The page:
cech mate? by Clayton Beerman @goalie59

Photo: Shaun Botterill/Getty Images

The trouble with consistency is it gets taken for granted. When all is said and done, I do not think that Petr Cech was ever lauded as he should have been. With his move to Arsenal that’s unlikely to change

He’s not flash, he does not produce save after save, but principally because he hasn’t had to. He’s not splashed all over the pages of the tabloids. Cech is quiet, unassuming, calm, a leader and potentially one of the best goalkeepers around. So why have we sold him?

It is because Chelsea are being pragmatic, and promoting a goalkeeper who they are hoping will be there for as long as Petr, potentially giving the club even more. Many suggest that Petr is the better keeper. I do not think that there can be any argument to the contrary, but taking into account the disparity in their ages, Thibaut is not far behind, which is remarkable. It’s an old cliché but keepers do improve with age. The experience and positional awareness added to the general skill make this the case. In my opinion Chelsea had no choice — they could not afford to lose Thibaut.

I have always been frustrated that Cech only received the fans adulation when he became second choice. The roar he got when he came on as substitute against (ironically) Arsenal last year was the biggest cheer he’d ever received. He was never heralded like Frank Lampard, Didier Drogba or John Terry until the prospect of his departure became a possibility. Arguably his contribution was just as important.

Is this going to hurt us? Possibly, but I think Arsenal are still at least four players off of where we are and possibly a manager.

Cech’s major strengths have been his shot stopping and his amazing concentration. For all of the praise heaped on Thibaut (and rightly so) the save of last season was Petr’s wonder save against Romelu Lukaku at home to Everton. He spent an evening as a virtual spectator, and with very little time left on the clock at 0-0 he made a point blank save which undoubtedly went a long way to securing the title.

Because of Chelsea’s general dominance of fixtures since Cech has been at the club, it is hard to pick out many games where we have been under the cosh and he has kept the opponent at bay. If, however, you think of individual saves it is hard to think of a finer reaction keeper. The saves from Andy Carroll and Javier Hernandez in the FA Cup both defied logic. The night against Barca where we won 4-2 at home was amazing on many levels, but Cech produced some amazing saves that night which are never spoken about.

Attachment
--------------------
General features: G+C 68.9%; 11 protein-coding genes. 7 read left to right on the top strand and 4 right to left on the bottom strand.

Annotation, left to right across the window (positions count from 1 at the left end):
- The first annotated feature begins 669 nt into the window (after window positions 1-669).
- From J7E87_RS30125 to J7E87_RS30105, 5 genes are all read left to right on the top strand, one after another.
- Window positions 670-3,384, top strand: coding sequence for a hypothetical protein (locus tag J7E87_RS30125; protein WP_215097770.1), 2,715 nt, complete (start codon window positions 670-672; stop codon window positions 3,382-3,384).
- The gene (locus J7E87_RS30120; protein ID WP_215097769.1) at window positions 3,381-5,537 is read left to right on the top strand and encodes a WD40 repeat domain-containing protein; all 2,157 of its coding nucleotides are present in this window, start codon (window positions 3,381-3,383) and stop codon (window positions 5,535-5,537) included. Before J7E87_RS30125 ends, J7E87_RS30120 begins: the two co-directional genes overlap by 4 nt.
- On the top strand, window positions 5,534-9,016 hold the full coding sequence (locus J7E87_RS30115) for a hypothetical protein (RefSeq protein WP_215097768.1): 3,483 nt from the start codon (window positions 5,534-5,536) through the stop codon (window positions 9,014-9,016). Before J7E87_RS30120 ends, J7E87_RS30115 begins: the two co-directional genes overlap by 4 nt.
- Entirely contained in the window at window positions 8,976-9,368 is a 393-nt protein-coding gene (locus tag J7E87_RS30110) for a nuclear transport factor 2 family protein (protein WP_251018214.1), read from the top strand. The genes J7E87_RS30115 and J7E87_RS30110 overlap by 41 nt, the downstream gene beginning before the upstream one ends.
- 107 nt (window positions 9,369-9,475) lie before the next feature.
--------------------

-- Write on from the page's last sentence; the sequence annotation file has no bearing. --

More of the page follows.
His recovery to the “top table” following the horrendous injury at Reading is also nothing short of miraculous. His finest hour was the Champions League final — a quite stunning performance — but I would argue his performance in the second leg at the Nou Camp was better. He spread a calming influence to a defence that had lost both Terry and Cahill within 30 minutes. He then had to organise a back line which included Jose Boswinga and at various times John Obi Mikel, Ramires and Raul Meireles. That’s no mean feat against one of the best teams of all time, containing arguably the greatest player of all time.

Does he have any weaknesses? After his injury it could be argued that he never effectively dominated his area. It when Thibaut made his debut against Burnley, it was interesting to hear the excellent Gary Neville waxing lyrical about a keeper commanding his area and not punching when it was just as easy to catch the ball. This has been a common theme throughout the season, and perhaps an indication of something we had been previously lacking?

I cannot think of too much else wrong with Cech. Perhaps he is becoming more injury-prone as he is becoming older, but to be fair I’m now scraping the barrel.

The man leaves with a massive legacy, but will his reputation be tarnished by this move? I hope not, but logic is not something which is normally associated with passionate football fans. Am I angry? On the whole, yes, but I am not bitter, and will give him the respect he deserves upon his return.

The one thing I cannot fathom is why there. Yes, it is difficult to uproot your family, and family must come first. London is the easy option, but Cech never struck me as a man who didn’t get the rivalry thing. It is difficult to think that this was not an issue having been with us for 11 years.  I also do not perceive that he is a man who wants to shove his “rejection” down Chelsea’s throats, but as a fan it is all about perception. We never really know.

Roman has been very classy in allowing this to happen. Ironic, really, as the club that abuses us the most in the so called “classless” stakes is Arsenal. My biggest fear in all of this is not Cech going, but rather the possible collateral damage to Jose’s new-found relationship with Roman.

I shall leave you with this cautionary tale. This is not a prediction for the future.

“He was transferred to arch-rivals, Arsenal, …… thinking he was nearing the end of his career. However, he  saw off rivals for the goalkeeper’s jersey to play for Arsenal for another eight years. Whilst there he helped Arsenal to four Cup finals in three successive years….. as well as the European Cup Winners Cup final that year. However, Arsenal only managed to win the second of these finals, a 3-2 victory against Manchester United……”

The above is about the great Pat Jennings, who was discarded by Spurs in 1977.


We Ain't Got No History's 2015/16 season preview was edited by Joe Tweeds and designed by Graham MacAree. If you've enjoyed the work of the authors who generously donated their time to this project, please share with your friends and consider supporting The Chelsea Foundation as a way of saying thank you.